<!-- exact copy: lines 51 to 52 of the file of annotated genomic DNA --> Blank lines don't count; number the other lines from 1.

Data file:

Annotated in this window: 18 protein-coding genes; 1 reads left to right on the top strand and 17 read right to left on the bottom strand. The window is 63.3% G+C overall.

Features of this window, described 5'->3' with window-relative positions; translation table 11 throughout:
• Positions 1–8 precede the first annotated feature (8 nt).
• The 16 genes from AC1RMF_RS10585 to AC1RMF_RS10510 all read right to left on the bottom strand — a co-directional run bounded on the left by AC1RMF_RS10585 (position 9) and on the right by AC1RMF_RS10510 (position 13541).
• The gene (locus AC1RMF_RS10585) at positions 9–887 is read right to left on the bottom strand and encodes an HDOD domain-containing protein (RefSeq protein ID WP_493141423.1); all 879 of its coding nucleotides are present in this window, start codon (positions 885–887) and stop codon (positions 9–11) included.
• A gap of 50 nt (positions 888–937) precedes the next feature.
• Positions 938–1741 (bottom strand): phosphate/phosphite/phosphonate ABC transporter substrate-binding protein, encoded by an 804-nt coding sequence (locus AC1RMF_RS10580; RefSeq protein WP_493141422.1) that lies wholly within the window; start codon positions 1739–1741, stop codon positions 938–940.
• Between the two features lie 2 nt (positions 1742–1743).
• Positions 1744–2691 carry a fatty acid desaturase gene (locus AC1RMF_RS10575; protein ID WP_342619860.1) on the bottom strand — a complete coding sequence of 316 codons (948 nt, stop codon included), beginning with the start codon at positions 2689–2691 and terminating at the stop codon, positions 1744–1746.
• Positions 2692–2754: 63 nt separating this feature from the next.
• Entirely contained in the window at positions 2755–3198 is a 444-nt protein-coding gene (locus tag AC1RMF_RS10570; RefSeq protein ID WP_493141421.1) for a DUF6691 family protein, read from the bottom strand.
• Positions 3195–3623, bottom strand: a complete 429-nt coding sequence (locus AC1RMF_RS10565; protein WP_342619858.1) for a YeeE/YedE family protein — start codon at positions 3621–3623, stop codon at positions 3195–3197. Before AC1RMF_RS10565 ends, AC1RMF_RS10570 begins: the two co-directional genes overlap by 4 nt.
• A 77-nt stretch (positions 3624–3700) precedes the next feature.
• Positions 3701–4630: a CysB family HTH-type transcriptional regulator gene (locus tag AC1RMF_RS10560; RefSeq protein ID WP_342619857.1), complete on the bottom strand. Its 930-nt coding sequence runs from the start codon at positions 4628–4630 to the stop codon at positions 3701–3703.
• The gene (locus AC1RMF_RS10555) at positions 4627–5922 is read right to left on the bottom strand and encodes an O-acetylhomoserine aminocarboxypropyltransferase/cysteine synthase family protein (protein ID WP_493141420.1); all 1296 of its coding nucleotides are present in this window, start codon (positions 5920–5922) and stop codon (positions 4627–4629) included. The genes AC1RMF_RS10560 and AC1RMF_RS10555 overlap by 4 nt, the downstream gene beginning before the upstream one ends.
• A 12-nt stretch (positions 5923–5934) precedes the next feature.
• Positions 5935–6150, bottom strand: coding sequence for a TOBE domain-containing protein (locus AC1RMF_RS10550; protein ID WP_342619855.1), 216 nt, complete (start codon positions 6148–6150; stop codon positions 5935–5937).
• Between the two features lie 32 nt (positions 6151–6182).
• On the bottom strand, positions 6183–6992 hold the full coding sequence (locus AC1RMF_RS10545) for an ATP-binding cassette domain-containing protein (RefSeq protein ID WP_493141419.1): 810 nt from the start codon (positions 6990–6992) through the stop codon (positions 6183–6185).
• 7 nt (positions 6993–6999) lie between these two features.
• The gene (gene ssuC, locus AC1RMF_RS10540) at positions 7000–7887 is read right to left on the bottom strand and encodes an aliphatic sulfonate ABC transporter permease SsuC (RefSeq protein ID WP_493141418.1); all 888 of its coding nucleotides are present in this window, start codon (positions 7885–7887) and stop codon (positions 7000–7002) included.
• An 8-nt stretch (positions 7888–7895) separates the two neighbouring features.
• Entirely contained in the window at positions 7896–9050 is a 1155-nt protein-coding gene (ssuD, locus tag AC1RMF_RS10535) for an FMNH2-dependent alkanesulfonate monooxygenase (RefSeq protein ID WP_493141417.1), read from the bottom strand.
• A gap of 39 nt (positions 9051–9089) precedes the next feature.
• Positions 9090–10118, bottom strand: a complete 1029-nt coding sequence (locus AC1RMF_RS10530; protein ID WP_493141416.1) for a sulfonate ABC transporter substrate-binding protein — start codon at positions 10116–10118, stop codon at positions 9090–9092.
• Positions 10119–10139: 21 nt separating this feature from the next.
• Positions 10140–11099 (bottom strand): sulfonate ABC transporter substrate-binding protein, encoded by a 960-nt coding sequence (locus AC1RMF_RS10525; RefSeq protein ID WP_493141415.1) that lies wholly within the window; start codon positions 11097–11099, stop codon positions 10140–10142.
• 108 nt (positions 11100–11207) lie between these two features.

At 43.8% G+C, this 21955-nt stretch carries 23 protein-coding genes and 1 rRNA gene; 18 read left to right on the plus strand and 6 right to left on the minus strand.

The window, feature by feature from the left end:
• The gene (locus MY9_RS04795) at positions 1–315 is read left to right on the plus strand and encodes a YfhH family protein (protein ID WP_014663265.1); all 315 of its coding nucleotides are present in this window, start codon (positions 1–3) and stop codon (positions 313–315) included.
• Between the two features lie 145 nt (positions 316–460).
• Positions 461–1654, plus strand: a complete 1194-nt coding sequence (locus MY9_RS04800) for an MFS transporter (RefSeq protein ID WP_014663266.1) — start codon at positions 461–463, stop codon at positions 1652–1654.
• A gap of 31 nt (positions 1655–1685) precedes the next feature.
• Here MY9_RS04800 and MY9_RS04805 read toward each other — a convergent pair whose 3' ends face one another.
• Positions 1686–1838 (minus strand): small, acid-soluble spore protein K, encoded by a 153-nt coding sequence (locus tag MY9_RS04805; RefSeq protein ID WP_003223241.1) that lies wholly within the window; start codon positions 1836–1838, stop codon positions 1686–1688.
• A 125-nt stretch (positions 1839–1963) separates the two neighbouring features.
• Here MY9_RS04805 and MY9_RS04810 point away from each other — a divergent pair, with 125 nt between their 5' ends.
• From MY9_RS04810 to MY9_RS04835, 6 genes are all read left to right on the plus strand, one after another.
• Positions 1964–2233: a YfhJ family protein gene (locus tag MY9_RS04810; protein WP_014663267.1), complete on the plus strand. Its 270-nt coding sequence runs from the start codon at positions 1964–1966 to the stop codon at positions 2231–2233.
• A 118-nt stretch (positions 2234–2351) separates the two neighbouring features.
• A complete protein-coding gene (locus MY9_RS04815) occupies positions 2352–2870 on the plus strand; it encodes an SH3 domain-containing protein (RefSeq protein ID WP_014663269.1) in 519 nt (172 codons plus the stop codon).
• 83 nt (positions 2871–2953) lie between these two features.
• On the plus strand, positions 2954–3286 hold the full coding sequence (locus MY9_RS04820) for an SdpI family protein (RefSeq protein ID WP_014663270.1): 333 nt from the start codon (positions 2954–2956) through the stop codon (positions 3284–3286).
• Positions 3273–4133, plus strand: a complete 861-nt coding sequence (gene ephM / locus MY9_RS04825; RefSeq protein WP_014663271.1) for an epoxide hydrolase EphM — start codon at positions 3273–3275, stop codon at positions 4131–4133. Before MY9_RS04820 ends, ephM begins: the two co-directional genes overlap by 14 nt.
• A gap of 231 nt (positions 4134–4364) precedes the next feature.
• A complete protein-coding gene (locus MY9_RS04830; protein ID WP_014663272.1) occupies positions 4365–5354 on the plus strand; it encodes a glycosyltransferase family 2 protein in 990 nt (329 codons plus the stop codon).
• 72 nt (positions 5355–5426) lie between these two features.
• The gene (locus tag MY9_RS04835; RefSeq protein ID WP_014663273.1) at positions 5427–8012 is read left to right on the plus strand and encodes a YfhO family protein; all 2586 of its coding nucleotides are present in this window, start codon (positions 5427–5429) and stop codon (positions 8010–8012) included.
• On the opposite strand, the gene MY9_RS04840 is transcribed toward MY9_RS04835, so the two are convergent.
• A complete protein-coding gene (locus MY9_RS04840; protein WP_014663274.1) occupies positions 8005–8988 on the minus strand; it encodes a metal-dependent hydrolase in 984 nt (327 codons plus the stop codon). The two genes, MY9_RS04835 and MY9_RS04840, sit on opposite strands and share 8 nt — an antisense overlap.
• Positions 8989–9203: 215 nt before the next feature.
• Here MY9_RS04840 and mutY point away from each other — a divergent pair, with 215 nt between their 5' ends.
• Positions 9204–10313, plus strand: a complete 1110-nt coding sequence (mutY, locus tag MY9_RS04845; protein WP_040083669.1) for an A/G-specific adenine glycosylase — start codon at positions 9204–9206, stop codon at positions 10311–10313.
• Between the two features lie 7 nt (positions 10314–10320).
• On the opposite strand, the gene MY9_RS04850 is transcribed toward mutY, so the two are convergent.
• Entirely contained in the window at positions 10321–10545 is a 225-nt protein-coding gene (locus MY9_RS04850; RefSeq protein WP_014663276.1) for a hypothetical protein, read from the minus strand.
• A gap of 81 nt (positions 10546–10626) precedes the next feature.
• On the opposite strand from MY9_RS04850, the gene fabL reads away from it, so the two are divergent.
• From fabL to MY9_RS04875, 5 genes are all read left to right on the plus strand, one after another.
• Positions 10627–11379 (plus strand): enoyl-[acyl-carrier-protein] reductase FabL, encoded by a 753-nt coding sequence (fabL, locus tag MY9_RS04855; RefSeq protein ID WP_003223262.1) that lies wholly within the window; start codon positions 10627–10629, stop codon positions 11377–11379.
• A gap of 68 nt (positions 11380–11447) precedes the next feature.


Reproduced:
• A complete protein-coding gene (locus MY9_RS04840; protein WP_014663274.1) occupies positions 8005–8988 on the minus strand; it encodes a metal-dependent hydrolase in 984 nt (327 codons plus the stop codon). The two genes, MY9_RS04835 and MY9_RS04840, sit on opposite strands and share 8 nt — an antisense overlap.
• Positions 8989–9203: 215 nt before the next feature.